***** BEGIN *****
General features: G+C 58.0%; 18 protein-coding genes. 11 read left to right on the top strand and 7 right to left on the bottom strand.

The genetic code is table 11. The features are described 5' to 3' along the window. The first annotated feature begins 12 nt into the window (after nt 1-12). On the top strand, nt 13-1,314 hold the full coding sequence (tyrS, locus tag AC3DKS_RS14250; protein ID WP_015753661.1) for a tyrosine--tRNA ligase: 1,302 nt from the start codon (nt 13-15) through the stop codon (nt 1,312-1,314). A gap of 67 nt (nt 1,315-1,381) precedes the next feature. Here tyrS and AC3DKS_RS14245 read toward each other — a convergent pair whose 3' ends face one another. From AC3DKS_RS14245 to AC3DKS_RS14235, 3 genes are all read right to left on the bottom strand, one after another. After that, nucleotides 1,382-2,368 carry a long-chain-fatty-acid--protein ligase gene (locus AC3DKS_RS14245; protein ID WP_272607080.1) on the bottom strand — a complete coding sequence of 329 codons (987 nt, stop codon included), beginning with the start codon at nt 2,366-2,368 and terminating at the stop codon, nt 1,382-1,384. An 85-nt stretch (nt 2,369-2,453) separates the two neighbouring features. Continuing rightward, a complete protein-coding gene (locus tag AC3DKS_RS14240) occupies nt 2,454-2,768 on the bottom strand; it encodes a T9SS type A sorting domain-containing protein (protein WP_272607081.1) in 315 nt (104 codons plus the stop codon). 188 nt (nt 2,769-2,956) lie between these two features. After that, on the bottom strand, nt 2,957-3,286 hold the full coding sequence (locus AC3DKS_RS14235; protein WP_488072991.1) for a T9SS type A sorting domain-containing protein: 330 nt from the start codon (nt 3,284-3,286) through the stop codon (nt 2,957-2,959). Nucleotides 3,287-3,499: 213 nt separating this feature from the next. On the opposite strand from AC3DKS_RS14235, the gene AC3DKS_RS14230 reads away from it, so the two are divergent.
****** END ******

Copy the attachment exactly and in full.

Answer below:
General features: G+C 58.0%; 18 protein-coding genes. 11 read left to right on the top strand and 7 right to left on the bottom strand.

The genetic code is table 11. The features are described 5' to 3' along the window. The first annotated feature begins 12 nt into the window (after nt 1-12). On the top strand, nt 13-1,314 hold the full coding sequence (tyrS, locus tag AC3DKS_RS14250; protein ID WP_015753661.1) for a tyrosine--tRNA ligase: 1,302 nt from the start codon (nt 13-15) through the stop codon (nt 1,312-1,314). A gap of 67 nt (nt 1,315-1,381) precedes the next feature. Here tyrS and AC3DKS_RS14245 read toward each other — a convergent pair whose 3' ends face one another. From AC3DKS_RS14245 to AC3DKS_RS14235, 3 genes are all read right to left on the bottom strand, one after another. After that, nucleotides 1,382-2,368 carry a long-chain-fatty-acid--protein ligase gene (locus AC3DKS_RS14245; protein ID WP_272607080.1) on the bottom strand — a complete coding sequence of 329 codons (987 nt, stop codon included), beginning with the start codon at nt 2,366-2,368 and terminating at the stop codon, nt 1,382-1,384. An 85-nt stretch (nt 2,369-2,453) separates the two neighbouring features. Continuing rightward, a complete protein-coding gene (locus tag AC3DKS_RS14240) occupies nt 2,454-2,768 on the bottom strand; it encodes a T9SS type A sorting domain-containing protein (protein WP_272607081.1) in 315 nt (104 codons plus the stop codon). 188 nt (nt 2,769-2,956) lie between these two features. After that, on the bottom strand, nt 2,957-3,286 hold the full coding sequence (locus AC3DKS_RS14235; protein WP_488072991.1) for a T9SS type A sorting domain-containing protein: 330 nt from the start codon (nt 3,284-3,286) through the stop codon (nt 2,957-2,959). Nucleotides 3,287-3,499: 213 nt separating this feature from the next. On the opposite strand from AC3DKS_RS14235, the gene AC3DKS_RS14230 reads away from it, so the two are divergent.